Show takes American dream to new heights
Bam! In the Heights hits the stage at full-throttle, a high-energy blast of Grammy-winning salsa and Latin pop, swirling choreography and quickly recognizable characters.
Now at Toby’s Dinner Theatre in Columbia, the Tony Award-winning Best Musical of 2008 never lets up in its fervent attempt to ingratiate itself with the audience. And it usually succeeds.
While the story is set in the ethnically Spanish-speaking enclave of Washington Heights in Manhattan’s upper reaches, and the sensibilities of its street setting is urban, the show’s themes resonate with anyone who has ever marveled at the American dream.
The music (and lyrics) from Lin-Manuel Miranda, who conceived the show and starred in its long Broadway run, is superb. The score blends Latin pop with hip-hop and adds a layer of old-fashioned Broadway show tunes, perhaps making the Latin rhythms and mild hip-hop-inspired lyrics and delivery accessible and agreeable for ears not already attuned to them.
Portrait of a neighborhood
The show opens at dawn with the electrifying title song, beginning three days in the lives of a neighborhood and its denizens. Bodega owner Usnavi (David Gregory) takes us on a tour of the street and its stories, highlighting the hopes and the dilemmas coloring daily life in a neighborhood on the cusp of change.
With vigorous choreography from co-directors Toby Orenstein and Lawrence B. Munsey and choreographer Christen Svingos, the two-dozen-member company gives us a vibrant introduction to a series of intertwined vignettes. And the vigor of the performances never lets up.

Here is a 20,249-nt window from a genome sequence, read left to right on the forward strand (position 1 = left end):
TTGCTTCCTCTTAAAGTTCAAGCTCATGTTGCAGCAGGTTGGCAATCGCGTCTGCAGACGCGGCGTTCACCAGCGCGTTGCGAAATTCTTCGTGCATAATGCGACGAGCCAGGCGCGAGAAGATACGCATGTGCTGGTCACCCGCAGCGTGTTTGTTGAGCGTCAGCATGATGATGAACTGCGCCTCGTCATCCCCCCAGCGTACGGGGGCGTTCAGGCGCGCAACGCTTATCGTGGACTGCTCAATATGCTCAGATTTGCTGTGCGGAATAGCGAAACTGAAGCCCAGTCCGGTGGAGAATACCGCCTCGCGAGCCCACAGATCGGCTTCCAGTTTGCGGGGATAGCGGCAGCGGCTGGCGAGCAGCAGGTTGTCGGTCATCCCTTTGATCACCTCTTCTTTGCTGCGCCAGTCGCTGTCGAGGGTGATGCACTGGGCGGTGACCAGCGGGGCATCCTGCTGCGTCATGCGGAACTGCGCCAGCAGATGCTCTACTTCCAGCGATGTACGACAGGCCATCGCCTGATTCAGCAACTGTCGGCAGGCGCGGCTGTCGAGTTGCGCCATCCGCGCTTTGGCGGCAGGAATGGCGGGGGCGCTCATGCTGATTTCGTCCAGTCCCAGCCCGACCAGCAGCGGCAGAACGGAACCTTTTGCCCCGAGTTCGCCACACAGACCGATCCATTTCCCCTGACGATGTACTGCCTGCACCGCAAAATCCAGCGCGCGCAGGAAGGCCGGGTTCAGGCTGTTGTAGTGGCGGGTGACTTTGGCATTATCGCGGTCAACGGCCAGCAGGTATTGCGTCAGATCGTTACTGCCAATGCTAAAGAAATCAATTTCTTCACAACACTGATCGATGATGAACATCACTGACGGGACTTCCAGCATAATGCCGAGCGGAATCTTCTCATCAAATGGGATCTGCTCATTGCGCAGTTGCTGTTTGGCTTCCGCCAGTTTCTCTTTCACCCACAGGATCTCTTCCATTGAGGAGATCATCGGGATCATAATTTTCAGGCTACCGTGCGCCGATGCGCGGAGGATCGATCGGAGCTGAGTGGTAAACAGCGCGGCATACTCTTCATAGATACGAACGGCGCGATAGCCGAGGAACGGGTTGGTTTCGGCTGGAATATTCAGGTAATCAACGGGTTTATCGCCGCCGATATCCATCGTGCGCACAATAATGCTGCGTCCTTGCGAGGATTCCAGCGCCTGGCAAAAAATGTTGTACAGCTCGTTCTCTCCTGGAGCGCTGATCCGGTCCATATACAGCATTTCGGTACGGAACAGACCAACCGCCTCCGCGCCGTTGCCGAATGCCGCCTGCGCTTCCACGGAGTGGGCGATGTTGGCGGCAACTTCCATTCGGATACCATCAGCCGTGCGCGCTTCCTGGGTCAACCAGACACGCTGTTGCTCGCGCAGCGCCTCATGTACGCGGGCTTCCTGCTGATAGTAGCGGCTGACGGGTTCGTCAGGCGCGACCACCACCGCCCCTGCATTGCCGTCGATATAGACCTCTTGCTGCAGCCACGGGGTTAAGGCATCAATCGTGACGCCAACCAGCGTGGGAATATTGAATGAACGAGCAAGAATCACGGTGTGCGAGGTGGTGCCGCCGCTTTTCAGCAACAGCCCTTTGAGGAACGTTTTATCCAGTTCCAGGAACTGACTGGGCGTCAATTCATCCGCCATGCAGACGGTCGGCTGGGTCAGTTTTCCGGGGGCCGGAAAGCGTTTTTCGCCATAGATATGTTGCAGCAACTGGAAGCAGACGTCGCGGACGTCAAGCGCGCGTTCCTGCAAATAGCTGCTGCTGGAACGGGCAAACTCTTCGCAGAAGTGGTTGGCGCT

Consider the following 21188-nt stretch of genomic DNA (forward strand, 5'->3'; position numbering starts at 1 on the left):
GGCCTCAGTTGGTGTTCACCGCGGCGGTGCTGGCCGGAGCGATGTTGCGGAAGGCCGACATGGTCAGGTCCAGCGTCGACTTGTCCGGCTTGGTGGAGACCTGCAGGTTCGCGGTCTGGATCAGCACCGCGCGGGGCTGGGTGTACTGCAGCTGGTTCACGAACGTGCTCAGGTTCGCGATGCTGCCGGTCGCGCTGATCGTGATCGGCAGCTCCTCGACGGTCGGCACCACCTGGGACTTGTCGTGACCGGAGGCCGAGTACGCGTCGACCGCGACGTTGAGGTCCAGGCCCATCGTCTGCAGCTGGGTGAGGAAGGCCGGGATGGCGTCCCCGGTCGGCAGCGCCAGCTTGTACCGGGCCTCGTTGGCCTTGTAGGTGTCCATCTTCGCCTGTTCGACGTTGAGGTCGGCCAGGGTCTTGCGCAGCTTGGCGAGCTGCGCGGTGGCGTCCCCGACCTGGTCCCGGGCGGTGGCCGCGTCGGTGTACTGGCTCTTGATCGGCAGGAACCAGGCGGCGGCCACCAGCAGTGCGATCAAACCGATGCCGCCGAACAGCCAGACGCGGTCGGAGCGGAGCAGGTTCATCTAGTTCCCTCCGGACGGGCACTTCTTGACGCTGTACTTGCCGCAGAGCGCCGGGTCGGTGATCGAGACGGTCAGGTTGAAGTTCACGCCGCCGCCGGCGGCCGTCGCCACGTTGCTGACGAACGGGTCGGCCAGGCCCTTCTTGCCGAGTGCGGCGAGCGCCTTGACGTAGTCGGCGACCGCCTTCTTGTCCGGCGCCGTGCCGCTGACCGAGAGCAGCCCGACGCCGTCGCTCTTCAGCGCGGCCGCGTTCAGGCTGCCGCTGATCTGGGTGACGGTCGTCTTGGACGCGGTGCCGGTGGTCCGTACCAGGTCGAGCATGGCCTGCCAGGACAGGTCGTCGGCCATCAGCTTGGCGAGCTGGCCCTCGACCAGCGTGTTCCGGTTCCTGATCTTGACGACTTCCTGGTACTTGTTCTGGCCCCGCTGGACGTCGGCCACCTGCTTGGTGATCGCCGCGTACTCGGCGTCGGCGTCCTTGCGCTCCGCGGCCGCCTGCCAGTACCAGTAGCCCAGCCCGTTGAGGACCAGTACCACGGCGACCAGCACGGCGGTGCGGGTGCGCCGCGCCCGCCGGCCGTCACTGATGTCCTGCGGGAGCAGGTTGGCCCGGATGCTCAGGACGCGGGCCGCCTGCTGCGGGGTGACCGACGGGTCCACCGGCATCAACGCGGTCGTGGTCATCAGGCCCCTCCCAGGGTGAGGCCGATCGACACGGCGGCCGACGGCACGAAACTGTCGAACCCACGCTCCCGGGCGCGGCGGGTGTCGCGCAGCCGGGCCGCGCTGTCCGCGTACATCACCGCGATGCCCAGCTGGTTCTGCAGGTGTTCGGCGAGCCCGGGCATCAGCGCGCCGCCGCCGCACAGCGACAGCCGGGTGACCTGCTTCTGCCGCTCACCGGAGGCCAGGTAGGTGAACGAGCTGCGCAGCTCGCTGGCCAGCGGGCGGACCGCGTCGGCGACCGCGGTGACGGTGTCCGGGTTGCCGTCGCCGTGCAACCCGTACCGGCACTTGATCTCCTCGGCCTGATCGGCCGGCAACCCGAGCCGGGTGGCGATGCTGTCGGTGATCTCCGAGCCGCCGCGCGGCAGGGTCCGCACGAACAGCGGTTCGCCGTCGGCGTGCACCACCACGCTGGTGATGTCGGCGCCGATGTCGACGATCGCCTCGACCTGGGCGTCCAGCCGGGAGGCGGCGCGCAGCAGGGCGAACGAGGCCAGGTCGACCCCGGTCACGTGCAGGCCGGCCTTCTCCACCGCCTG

A mix of newcomers and Toby’s regulars, the cast immediately gets to the core of their characters in what is essentially a soap opera, and wins us over. That’s essential in overcoming the rather flawed book by Quiara Alegria Hudes, which relies heavily on exposition and broadly written characters and story lines.
The vignettes all seem familiar, recycled through Latino-infused vernacular and attitude. Some of the exposition — telling, rather than showing a story — takes place in the songs, but any awkwardness there is offset by the hip-hop nature of some of the selections, which allows characters to rap their way, more or less naturally, through plot details.
Still, the stories are stale, enlivened primarily by the emotive music and vivid acting and choreography. Clumsily constructed emotional manipulation of the audience actually succeeds because each of the leading actors is able to reach within and offer us something that feels real.
Usnavi and his grandmother, Abuela Claudia (Crystal Freeman), dream of returning to the Dominican Republic. Spirited college freshman Nina (Alyssa V. Gomez) is seeking both the nerve and the money to return to Stanford University after dropping out. Her hard-working parents Kevin (David Bosley-Reynolds) and Camila (Tina Marie DeSimone) face selling their gypsy cab company to help her.
Their African-American employee Benny (Marquise White) struggles to win their acceptance as he and Nina fall in love. Usnavi, meanwhile, loves Vanessa (Nadia Harika), who longs to escape the neighborhood, along with her bad credit score and alcoholic mother.
Throw in a sub-plot of a winning lottery ticket, and some other characters who mostly provide comic relief, and the overall effect — the blend of story, character and music — is a pleasing theatrical mural.
Emotional and compelling songs